Independence would likely seriously impact the timing of approval and number of hulls for a Type 26 program, which is slated to be built at BAE’s surface warship yards in Glasgow, Scotland.

The British government has consistently said Royal Navy warships have to be built in the UK.

That point was reiterated Aug. 12 when Britain’s new Defence Secretary Micheal Fallon announced that a £348 million deal with BAE for three ocean-going patrol vessels would continue in Scotland only if voters reject independence.

“UK warships are only built in UK shipyards,” Fallon said in a statement.

The government options to build surface warships elsewhere appear somewhat limited. BAE is in the throes of closing its other UK surface warship yard at Portsmouth, southern England, as part of a major downsizing in build capacity.

That leaves BAE’s nuclear submarine building facility at Barrow-in-Furniss and a small yard run by Babcock International as the only two operations working on naval orders south of the border.

Babcock’s Appledore yard in southwest England is building the second of two 90-meter offshore patrol vessels ordered by the Irish Naval Service.

BAE is proposing updating its Scottish shipbuilding capabilities, but that also depends on the outcome of the referendum.

The favored option is a £200 million investment in the Scotstoun yard on the Clyde and closure of the nearby Govan facility, but a dual-yard approach is also on the table.

The BAE spokeswoman said a decision on the investment proposal is expected toward the end of the year, with the update work beginning next year.

The first of the new 90-meter patrol vessels will be delivered to the Royal Navy in 2017, with all three warships handed over by the end of 2018.

The warships are destined to undertake operations in home waters as well as globally in roles conducted by frigates and other larger vessels such as anti-piracy, counterterrorism and anti-smuggling.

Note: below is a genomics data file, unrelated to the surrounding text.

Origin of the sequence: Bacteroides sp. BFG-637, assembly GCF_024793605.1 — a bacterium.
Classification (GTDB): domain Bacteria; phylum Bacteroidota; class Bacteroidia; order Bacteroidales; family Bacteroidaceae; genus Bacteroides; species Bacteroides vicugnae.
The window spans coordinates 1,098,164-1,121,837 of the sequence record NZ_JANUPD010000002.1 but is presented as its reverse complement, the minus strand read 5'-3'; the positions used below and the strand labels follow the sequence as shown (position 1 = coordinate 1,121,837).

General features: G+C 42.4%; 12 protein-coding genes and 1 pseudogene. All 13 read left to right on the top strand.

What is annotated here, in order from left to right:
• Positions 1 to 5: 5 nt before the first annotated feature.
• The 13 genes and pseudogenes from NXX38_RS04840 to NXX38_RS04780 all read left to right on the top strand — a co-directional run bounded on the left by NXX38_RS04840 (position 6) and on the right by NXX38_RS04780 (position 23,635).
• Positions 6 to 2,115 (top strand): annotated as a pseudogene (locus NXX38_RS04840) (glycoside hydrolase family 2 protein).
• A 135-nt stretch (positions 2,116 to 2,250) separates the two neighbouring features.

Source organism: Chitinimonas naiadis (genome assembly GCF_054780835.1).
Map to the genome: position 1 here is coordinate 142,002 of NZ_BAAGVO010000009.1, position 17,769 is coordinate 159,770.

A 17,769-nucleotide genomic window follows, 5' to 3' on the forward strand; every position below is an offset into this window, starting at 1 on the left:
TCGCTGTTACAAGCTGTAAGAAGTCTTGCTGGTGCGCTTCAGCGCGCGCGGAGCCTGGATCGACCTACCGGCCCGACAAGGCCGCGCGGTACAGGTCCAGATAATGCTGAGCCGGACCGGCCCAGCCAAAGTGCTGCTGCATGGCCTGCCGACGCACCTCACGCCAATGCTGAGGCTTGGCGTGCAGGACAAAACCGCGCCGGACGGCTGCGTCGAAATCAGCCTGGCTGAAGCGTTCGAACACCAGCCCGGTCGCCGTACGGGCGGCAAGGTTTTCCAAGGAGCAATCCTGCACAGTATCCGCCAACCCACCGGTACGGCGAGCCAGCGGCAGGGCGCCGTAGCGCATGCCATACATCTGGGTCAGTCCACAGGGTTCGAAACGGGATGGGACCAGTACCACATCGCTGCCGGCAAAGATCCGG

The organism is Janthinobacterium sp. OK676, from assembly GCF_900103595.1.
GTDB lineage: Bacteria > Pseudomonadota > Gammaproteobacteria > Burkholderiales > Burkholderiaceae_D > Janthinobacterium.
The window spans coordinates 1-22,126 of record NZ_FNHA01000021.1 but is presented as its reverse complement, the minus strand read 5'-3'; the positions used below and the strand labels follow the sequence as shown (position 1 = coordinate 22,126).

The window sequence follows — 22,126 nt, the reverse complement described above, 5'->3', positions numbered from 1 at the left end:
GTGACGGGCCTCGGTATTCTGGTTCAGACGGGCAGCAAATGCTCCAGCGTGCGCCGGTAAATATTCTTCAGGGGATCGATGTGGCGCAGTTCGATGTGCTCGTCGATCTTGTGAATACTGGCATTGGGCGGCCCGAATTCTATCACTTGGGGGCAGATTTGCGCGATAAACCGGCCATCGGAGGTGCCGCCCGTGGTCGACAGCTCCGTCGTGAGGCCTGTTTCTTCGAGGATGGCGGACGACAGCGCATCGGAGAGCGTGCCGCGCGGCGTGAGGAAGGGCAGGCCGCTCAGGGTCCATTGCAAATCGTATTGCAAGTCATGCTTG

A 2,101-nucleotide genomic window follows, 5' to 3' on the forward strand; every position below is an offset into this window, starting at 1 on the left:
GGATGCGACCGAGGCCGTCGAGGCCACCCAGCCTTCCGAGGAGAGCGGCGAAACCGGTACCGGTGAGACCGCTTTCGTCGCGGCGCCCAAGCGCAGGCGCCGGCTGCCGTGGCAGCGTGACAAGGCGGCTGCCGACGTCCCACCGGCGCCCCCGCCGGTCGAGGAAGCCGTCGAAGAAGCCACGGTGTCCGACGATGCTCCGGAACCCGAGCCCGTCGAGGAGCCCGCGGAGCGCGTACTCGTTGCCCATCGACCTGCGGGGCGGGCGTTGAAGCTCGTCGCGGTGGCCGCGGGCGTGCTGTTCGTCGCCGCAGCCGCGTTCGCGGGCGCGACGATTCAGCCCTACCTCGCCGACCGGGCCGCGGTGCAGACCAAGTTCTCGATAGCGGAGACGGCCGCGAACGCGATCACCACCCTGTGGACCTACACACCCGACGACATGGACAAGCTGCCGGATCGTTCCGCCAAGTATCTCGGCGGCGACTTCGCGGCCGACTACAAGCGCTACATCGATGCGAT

The intent to purchase the warships was announced by the British government in November.

In part, the patrol vessels are being constructed to fill the gap in work between completion of two aircraft carriers now being built for the Royal Navy and the start of the Type 26 program.

Under an earlier business agreement with BAE, the government would have had to pay for shipyard workers to effectively sit around doing nothing until the Type 26 program gathered construction momentum later in the decade.

The future of the three relatively new River-class offshore patrol vessels that the new patrol warships will replace will be decided by next year’s strategic defense and security review.

Larger than the River-class vessels deployed by the Royal Navy for fisheries protection and other duties in home waters, the new warships will be capable of landing AgustaWestland’s Merlin helicopters and have more room for embarking personnel.

BAE said the new warships, adapted from a design already in service with the Brazilian and Thai navies, will have a range of 5,500 nautical miles, be globally deployable and capable of ocean patrol. ■

Email: achuter@defensenews.com.